Mets' Luis Rojas reflects on eighth inning bullpen management

·3 min read
Luis Rojas walks to mound at Citi Field close up shot
Luis Rojas walks to mound at Citi Field close up shot

David Peterson had his best outing as a major leaguer on Friday. He went a career-high 7.1 innings, and his nine strikeouts were the third-most of his career. At one point, he retired 17 batters in a row.

But it was all for naught, as the Mets fell to the Rays 3-2 in walk-off fashion.

Surely, the loss is not pinned on Peterson, but the lefty struggled in the eighth inning, allowing a solo home run to Mike Zunino and double to Kevin Padlo to open up the inning.

It was not until the back-to-back extra-base hits that the Mets’ bullpen started to have some activitiy.

“We talked about [warming guys up before the inning]…” manager Luis Rojas told reporters after the game on Friday. “We felt comfortable with Petey and his pitch count and the previous matchups that he had against those three batters…

“The inning before was another 1-2-3 inning… Even though he had the seven ups, we felt that the 7-8-9 hitters, he already had success early in the game against them, we felt that he could face them. With the pitch count and the command and how he’s looked. It didn’t go that way.”

Rojas also hinted that bringing in right-hander Trevor May or Miguel Castro earlier could have prompted the Rays to combat with lefties Joey Wendle or Brandon Lowe to pinch-hit.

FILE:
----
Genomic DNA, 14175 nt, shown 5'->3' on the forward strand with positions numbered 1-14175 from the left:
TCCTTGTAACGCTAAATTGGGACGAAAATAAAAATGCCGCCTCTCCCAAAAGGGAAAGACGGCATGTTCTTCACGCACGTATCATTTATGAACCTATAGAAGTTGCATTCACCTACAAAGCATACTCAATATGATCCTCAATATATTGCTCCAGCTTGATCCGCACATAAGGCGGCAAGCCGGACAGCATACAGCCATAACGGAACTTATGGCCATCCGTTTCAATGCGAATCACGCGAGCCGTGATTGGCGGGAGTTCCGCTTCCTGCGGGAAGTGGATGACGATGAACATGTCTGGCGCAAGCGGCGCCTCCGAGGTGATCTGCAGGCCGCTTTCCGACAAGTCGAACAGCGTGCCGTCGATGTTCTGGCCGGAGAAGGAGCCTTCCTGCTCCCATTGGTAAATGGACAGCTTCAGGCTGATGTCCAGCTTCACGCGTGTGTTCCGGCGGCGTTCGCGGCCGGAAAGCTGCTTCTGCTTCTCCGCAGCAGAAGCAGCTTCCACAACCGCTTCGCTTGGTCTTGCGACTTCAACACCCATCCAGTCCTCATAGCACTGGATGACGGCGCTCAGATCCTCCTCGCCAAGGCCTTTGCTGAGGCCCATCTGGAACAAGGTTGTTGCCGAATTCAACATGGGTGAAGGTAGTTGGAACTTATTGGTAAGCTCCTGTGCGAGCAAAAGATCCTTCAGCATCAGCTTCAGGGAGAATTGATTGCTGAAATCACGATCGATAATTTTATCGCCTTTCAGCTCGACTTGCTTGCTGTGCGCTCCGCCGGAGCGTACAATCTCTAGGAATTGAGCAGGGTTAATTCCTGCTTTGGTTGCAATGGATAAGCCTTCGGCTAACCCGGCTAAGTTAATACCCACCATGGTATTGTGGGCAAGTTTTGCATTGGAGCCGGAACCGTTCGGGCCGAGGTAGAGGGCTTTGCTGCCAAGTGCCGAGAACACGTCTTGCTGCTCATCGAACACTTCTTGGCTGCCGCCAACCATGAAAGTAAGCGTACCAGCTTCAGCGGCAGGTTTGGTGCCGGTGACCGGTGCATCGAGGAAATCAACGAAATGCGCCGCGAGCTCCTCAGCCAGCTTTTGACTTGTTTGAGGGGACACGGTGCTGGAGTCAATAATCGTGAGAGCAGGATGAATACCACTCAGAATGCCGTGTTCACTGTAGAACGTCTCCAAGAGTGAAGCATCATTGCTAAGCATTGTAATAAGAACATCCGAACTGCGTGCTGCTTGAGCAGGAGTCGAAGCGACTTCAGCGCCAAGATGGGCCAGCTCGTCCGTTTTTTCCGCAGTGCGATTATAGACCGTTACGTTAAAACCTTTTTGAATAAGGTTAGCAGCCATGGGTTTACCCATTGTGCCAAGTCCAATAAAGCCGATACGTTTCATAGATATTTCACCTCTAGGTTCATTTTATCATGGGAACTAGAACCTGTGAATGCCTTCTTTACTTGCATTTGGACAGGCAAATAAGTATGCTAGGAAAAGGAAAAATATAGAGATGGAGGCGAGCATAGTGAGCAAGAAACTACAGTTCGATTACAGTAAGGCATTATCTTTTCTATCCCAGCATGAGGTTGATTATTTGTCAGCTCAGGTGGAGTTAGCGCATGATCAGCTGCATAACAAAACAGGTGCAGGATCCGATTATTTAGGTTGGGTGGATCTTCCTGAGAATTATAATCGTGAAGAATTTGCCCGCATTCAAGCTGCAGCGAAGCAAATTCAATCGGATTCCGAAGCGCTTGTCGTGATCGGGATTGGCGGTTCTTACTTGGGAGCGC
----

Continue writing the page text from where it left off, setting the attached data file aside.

“So we wanted to keep it the same. Petey [was] throwing well and the success he already had against the bottom of the order,” Rojas added.

Peterson was pulled after striking out Brett Phillips and Randy Arozarena came up for the fourth time. May came into the game with a runner on second, and although he retired Arozarena, the next batter, Manuel Margot tied the game up with a double.

Aaron Loup also allowed the walk-off single, coming into the game after Castro loaded the bases in the ninth.

“These things happen… We’re not gonna look at this as a big fail. One of those adversities that we just didn’t win this time. They’ve done a great job this season. They’re gonna be back there in these types of situations,” Rojas said.

The big takeaway of the evening, though, was Peterson’s gem after failing to get out of the second inning in his last start. Peterson had loaded the bases with one out in the second, but back-to-back strikeouts ended that threat. He went on to retire 15 more consecutive batters, and his fastball command was on point.

“Having my fastball was a big thing tonight,” said Peterson. “After that second inning, we threw a lot of fastballs to them for the majority of the later innings. It all starts with fastball. Being able to throw that pitch for a strike and having confidence in that pitch gives me more confidence with all my pitches… Being able to pound zone and let the defense work was a huge key to the success.”

The Mets will look to tie the series against Tampa Bay on Saturday at 1:10 p.m.

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